Guide

Taxation law in Europe

European tax policy

The European Commission's tax policy aims to enhance economic integration by designing taxation so that it supports the European Single Market. This is done by:

  • reducing harmful tax competition by removing tax obstacles and distortions, where they affect the four freedoms of the European Union (EU) Treaty (the free movement of goods, capital, services and people)
  • greater efficiency in the markets through harmonisation, transparency, simplification, and improved tax collection

The EU has so far made progress in harmonising:

  • VAT
  • excise duties
  • the reporting of cross-border trade by businesses
  • the exchange of information by tax authorities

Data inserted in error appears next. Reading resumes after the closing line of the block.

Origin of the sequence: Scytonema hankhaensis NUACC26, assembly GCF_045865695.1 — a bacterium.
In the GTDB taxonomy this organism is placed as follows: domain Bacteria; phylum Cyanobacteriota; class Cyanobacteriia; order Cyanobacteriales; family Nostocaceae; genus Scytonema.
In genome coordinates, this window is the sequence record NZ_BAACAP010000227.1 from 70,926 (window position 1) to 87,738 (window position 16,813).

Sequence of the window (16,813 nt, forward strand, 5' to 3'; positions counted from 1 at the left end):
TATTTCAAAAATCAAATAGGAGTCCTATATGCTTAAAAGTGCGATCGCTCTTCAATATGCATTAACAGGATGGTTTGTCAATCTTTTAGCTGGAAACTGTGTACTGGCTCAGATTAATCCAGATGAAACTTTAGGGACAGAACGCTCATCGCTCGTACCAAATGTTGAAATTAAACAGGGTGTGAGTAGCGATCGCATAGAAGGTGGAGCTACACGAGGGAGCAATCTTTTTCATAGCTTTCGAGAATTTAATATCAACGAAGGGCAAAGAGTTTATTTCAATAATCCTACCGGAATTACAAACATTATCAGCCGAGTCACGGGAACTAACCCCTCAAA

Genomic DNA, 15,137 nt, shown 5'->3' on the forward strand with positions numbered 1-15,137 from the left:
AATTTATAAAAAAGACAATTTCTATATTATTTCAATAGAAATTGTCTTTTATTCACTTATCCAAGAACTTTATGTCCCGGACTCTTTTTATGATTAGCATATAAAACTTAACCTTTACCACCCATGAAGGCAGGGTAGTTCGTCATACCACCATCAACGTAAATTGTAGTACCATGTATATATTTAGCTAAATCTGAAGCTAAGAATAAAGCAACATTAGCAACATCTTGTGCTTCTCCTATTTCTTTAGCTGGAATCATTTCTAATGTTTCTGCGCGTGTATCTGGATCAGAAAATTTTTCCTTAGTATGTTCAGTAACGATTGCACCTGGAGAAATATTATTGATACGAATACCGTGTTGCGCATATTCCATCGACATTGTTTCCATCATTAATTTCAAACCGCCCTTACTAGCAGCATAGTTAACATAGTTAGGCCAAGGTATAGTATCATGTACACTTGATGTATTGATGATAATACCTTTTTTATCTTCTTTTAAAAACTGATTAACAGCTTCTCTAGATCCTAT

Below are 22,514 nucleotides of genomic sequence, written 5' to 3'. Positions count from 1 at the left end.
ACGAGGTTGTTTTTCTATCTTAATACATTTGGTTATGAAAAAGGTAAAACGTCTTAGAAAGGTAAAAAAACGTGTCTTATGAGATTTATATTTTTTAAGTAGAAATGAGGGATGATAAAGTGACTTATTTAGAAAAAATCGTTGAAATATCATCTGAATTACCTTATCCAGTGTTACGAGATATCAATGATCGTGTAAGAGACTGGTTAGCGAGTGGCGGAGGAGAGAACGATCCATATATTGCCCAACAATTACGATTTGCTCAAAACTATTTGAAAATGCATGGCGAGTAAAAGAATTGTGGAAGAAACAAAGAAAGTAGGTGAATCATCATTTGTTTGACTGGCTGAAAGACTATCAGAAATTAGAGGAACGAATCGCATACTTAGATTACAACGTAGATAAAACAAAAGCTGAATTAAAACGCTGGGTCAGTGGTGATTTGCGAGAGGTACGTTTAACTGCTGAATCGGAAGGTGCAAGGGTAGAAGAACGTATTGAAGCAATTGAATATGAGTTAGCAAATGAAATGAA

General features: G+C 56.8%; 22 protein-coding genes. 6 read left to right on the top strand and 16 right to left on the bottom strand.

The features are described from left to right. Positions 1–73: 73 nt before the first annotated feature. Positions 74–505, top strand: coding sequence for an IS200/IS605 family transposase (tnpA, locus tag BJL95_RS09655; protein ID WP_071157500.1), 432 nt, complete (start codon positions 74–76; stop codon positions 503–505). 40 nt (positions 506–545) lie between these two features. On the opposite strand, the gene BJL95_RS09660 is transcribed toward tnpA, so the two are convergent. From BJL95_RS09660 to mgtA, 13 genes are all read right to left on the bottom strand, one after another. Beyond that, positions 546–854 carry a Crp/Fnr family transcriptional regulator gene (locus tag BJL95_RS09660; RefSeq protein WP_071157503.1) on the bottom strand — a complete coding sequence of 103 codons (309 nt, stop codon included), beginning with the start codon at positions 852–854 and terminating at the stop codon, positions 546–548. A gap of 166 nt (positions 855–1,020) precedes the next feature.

The EU tax package

The EU tax package was designed to reduce tax competition between EU member states.

The three components of the tax package are:

  • A Code of Conduct to eliminate harmful tax competition in business taxation. This is an agreement between member states to:
    • avoid setting unusually low tax rates on selected business activities
    • avoid granting tax benefits to non-residents
    • avoid granting tax advantages in economic areas where there is no real activity or areas that are isolated from the domestic economy
    • keep tax systems transparent
  • The EU Savings Tax Directive, which is not applicable to businesses
  • The EU Interest and Royalties Directive, which removed taxation of interest payments made between one branch of a company and another in a different member state. The law applies in full in the UK, but the newer EU members have a transitional period in which to implement it.